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Publication numberUS3084523 A
Publication typeGrant
Publication dateApr 9, 1963
Filing dateJan 30, 1962
Priority dateJan 30, 1962
Publication numberUS 3084523 A, US 3084523A, US-A-3084523, US3084523 A, US3084523A
InventorsBottum Edward W, Rockwell Frank H
Original AssigneeRefrigeration Research
Export CitationBiBTeX, EndNote, RefMan
External Links: USPTO, USPTO Assignment, Espacenet
Refrigeration component
US 3084523 A
Images(1)
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Description  (OCR text may contain errors)

REFRIGERATION COMPONENT April 9, 1963 Filed Jan. 30, 1962 [OLD- I 2 z J Fla. 2

INVENTORS few/2 0 AZ Born/M BY em/K fl. Koala/ELL U/L o/v, SETTLE (Z CRAIG fl W'ij Uite ates The present invention relates to a refrigeration component, and more particularly to a refrigeration component combining a receiver, suction accumulator, muffier and heat exchanger in one integral unit.

It is an object of the invention to provide a combination of refrigeration components in one integral unit.

Another object of the invention is to provide a combination of components which results in a simplified structure of reduced cost, improved performance and increased efliciency.

A further object of the invention is to provide such a refrigeration component which is particularly useful in systems which are operated intermittently, such as heat pumps, air conditioning systems, and other commercial refrigeration systems.

A still further object of the invention is to provide a novel suction accumulator in the unit which acts to protect the compressor against undue shock resulting from the sudden injection of large amounts of liquid refrigerant which frequently results in broken valves, rods and the like.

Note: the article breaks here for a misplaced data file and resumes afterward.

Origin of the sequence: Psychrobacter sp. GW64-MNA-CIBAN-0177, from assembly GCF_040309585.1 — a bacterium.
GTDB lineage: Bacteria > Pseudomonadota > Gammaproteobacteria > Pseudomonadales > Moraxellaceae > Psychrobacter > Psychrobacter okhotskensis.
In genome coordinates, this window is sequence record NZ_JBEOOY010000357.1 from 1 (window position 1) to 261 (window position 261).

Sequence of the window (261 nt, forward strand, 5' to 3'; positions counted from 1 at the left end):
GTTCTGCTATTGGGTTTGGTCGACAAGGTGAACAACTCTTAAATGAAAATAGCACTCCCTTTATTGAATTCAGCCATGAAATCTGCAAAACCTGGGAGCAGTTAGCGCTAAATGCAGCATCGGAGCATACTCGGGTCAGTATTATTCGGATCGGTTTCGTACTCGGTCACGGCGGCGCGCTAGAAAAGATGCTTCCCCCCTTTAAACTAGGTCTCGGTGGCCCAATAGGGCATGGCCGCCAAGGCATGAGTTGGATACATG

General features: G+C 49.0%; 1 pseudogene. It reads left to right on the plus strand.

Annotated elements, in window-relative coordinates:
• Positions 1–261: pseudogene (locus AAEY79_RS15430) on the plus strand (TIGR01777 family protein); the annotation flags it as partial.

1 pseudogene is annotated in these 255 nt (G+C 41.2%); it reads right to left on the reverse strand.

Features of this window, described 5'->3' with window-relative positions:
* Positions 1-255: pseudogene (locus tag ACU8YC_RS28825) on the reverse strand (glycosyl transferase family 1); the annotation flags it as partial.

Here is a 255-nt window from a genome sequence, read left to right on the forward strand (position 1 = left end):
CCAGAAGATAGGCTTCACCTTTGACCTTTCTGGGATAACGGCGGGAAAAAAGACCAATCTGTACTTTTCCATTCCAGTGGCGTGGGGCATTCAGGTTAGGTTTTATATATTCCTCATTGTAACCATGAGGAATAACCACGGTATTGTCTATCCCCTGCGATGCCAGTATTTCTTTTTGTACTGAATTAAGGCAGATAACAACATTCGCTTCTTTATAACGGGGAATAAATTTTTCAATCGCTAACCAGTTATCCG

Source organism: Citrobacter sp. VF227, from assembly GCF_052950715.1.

Another object of the invention is to provide a novel muffiing system to reduce the noise level of the system.

Another object is to provide an efficient heat exchange between the cool refrigerant in the low pressure side and the warm refrigerant in the high pressure side of a given system.

Other objects of this invention will appear in the following description and appended claims, reference being had to the accompanying drawing forming a part of this specification wherein like reference characters designate corresponding parts in the several views.

In the drawing:

IGURE 1 is a side elevational view in section of one embodiment of the refrigeration component of the present invention; and

FIGURE 2 is a side elevational view in section of another embodiment of the invention.

Before explaining the present invention in detail, it is to be understood that the invention is not limited in its application to the details of construction and arrangement of parts illustrated in the accompanying drawing, since the invention is capable of other embodiments and of being practiced or carried out in various ways. Also, it is to be understood that the phraseology or terminology employed herein is for the purpose of description and not of limitation.

The refrigeration component of the invention includes as principal elements a liquid receiver for storage of liquid, a suction accumulator to prevent return of damaging amounts of liquid to the compressor, a mufiler to reduce suction noise, and a heat exchange structure to provide heat exchange between the warm high pressure and cold low pressure sides of the system.

As shown in the figure, the component includes an outer casing 12 and an inner casing 14. The outer casing 12 comprises an open ended tube 16 having an upper end closure 18 and a lower end closure 20 secured thereto. An externally threaded stud 22 is provided on the lower end closure 20 to facilitate mounting of the unit on a suitable support structure or other means of mounting may be used. A purge port 24 is provided in the upper end closure 18 to permit purging the receiver of air and non-condensible gases. The port 24 is normally closed by a threaded plug 26. A pressure release opening 28 is provided in the side wall of the tube 16. A fusible plug 30 is threadingly received in the opening 28 to normally seal the receiver. The plug 30 is hollow and has an interior wall member 32. The wall 32 will melt at a predetermined temperature and allow gas to escape to prevent explosion of the receiver. Instead of a fusible plug, a conventional pressure release valve may be used as desired.